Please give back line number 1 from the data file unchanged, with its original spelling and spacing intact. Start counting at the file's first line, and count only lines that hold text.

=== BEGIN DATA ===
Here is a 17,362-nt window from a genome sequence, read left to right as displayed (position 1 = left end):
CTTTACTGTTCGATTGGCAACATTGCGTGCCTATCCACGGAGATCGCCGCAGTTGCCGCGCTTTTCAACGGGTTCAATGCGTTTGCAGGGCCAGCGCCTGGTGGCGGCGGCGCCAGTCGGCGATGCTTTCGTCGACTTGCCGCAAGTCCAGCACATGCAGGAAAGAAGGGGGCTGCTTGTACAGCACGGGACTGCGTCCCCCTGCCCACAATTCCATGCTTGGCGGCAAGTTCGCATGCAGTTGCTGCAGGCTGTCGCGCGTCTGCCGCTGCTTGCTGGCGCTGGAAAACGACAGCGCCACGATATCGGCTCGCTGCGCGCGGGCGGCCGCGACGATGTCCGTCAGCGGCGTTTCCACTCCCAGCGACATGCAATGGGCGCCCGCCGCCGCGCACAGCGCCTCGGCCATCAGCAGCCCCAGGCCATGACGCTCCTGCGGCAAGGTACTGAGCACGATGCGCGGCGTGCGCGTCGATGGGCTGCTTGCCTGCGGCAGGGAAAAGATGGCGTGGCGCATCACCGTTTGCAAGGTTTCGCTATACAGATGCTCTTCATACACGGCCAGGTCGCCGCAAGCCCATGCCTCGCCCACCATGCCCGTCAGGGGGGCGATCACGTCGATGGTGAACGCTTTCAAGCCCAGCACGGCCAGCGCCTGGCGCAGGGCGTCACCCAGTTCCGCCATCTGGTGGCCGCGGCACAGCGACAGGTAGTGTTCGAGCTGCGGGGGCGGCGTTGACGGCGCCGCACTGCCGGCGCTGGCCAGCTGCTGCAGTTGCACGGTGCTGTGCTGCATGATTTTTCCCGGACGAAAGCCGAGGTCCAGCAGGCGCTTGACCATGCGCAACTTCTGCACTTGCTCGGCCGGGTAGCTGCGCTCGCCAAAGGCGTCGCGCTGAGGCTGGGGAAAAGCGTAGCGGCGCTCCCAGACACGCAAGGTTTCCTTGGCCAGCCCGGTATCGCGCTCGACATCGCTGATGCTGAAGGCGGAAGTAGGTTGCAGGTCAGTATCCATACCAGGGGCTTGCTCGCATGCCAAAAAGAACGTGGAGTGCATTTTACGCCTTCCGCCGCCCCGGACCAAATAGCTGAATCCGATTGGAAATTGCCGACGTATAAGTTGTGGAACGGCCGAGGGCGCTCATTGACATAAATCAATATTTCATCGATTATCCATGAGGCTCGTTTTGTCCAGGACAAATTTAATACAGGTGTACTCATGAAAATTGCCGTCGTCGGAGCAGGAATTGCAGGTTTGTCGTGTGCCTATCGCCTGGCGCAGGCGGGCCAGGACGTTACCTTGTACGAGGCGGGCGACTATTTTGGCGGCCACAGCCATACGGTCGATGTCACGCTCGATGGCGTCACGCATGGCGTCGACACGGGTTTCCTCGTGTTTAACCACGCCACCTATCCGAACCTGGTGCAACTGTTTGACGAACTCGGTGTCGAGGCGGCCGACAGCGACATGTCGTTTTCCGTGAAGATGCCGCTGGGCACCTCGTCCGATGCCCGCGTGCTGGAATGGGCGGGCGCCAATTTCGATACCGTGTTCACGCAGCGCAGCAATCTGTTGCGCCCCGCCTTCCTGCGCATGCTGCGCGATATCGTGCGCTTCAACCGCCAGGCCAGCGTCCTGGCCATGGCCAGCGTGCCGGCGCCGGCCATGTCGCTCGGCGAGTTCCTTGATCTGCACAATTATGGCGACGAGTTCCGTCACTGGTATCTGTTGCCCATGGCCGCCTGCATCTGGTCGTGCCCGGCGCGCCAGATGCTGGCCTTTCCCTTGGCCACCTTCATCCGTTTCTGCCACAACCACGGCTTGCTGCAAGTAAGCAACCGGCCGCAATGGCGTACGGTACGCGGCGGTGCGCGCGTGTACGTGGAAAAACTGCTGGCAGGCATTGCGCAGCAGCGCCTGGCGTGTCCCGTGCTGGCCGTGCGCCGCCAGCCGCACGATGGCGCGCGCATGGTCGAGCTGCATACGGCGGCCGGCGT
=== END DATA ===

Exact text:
Here is a 17,362-nt window from a genome sequence, read left to right as displayed (position 1 = left end):